Over the weekend, a friend shared with me her theory on the future of music: that since the costs of producing electronic music are dropping deep into the Mariana Trench and the costs of producing rock music remain somewhat fixed, pop will become increasingly electronic while rock will become more like jazz, a complex and esoteric obsession for introverted squares.
Looking around pop music right now, it's hard to feel she's totally off-base.
That's why it was such a relief to see The Saint James Society, which played Feb. 20 at The Crux. The Austin-based psych-band is all tattoos and greasy hair wrapped up in stove-pipe jeans and black leather garnished with silver. And when the band played, it was all mean-sounding reverb and sinister echoes, with thundering toms beneath. Everything from the moody atmospheric sound, to the half-interested girl playing tambourine semi-rhythmically, made the band look and sound like like it's up to absolutely no good.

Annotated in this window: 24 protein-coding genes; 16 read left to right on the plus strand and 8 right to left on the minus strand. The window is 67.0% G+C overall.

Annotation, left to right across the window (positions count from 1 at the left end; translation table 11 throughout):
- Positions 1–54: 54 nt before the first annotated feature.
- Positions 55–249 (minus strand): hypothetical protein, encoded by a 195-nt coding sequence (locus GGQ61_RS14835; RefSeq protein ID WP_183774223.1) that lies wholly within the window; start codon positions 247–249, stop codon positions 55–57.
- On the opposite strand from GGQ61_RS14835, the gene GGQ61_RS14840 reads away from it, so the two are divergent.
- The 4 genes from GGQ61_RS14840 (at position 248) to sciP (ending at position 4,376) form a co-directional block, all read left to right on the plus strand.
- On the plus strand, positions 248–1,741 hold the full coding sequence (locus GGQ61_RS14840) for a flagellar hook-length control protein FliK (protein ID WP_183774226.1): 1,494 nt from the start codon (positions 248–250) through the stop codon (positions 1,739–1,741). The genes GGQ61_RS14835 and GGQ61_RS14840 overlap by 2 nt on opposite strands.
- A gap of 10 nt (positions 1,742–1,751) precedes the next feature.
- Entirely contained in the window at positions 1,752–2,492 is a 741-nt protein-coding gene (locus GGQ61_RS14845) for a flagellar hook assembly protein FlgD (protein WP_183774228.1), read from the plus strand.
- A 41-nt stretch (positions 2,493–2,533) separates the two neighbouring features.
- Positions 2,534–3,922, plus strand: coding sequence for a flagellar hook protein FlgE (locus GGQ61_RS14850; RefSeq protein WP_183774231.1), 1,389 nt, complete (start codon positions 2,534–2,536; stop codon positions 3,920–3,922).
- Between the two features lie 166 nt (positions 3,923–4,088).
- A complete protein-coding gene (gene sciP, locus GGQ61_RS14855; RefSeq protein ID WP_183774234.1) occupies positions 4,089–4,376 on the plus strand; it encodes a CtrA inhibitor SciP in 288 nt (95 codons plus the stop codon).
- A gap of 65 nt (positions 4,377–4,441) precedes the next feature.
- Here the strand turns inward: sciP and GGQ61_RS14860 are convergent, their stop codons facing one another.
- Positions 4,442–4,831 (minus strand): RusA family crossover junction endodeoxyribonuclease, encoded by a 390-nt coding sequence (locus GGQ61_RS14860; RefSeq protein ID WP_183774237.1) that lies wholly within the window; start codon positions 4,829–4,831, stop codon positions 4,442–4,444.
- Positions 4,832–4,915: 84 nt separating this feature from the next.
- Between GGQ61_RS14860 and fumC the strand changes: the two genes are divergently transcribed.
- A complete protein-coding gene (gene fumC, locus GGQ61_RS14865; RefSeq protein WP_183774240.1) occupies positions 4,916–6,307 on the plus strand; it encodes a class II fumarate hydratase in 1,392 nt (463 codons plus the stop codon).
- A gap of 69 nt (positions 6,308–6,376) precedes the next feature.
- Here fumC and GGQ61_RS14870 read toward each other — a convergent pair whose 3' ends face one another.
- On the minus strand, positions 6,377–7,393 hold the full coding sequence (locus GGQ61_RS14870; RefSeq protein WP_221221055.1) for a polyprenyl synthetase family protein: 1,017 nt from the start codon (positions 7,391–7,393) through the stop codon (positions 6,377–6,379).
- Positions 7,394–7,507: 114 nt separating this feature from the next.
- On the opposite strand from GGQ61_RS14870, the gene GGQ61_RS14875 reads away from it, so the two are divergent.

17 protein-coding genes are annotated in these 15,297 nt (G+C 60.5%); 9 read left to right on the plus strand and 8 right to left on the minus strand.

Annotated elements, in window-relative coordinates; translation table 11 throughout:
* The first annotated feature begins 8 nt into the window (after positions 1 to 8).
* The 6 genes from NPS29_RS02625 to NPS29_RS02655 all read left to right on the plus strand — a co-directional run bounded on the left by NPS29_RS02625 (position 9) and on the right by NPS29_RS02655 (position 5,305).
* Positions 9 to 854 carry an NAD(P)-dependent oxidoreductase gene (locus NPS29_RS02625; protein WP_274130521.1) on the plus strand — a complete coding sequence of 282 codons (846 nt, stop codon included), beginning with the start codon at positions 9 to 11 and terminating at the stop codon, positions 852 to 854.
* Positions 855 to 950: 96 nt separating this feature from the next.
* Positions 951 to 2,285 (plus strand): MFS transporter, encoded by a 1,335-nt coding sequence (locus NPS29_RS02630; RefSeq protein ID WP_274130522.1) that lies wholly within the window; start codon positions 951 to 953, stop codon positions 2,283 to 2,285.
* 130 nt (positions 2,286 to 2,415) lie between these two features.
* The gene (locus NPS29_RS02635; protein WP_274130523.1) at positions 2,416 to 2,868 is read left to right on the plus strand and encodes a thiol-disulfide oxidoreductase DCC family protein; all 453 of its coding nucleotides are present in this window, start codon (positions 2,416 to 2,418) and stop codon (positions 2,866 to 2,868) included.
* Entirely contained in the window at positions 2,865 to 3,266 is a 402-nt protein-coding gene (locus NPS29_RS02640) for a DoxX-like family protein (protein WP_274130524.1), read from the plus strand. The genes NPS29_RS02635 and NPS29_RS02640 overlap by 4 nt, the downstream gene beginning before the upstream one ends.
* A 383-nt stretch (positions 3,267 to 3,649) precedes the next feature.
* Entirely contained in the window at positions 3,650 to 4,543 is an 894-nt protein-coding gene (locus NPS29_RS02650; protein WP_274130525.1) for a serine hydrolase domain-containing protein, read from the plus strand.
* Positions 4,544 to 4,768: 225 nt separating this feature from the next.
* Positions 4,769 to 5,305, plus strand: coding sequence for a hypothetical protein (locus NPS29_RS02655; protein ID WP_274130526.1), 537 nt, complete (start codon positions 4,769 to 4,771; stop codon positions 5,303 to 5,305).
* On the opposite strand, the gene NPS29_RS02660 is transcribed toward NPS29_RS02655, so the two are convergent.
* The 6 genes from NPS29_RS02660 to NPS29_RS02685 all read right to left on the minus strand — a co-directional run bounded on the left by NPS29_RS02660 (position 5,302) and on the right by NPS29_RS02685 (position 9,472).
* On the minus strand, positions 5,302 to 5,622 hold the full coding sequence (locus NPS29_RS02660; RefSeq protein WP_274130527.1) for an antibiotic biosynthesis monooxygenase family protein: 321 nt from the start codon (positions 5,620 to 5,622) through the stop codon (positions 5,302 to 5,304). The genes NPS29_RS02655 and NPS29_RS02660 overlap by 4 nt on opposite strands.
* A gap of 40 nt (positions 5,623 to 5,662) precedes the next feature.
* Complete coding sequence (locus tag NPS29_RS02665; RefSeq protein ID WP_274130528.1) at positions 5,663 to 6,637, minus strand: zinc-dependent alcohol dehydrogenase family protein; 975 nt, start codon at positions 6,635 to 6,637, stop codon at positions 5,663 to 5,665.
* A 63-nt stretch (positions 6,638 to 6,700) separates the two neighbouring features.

The band was traveling with novelist Jason Myers, the Hunter S. Thompson of YA lit, who was on the trip to research his next book.
Just as I was thinking that this is the sort of band that used to terrify parents because its members might abscond with their children, the song ended and the singer spoke: "We're on our way home to Austin. If anyone wants to come, there's plenty of room in the van."
Rock is not dead.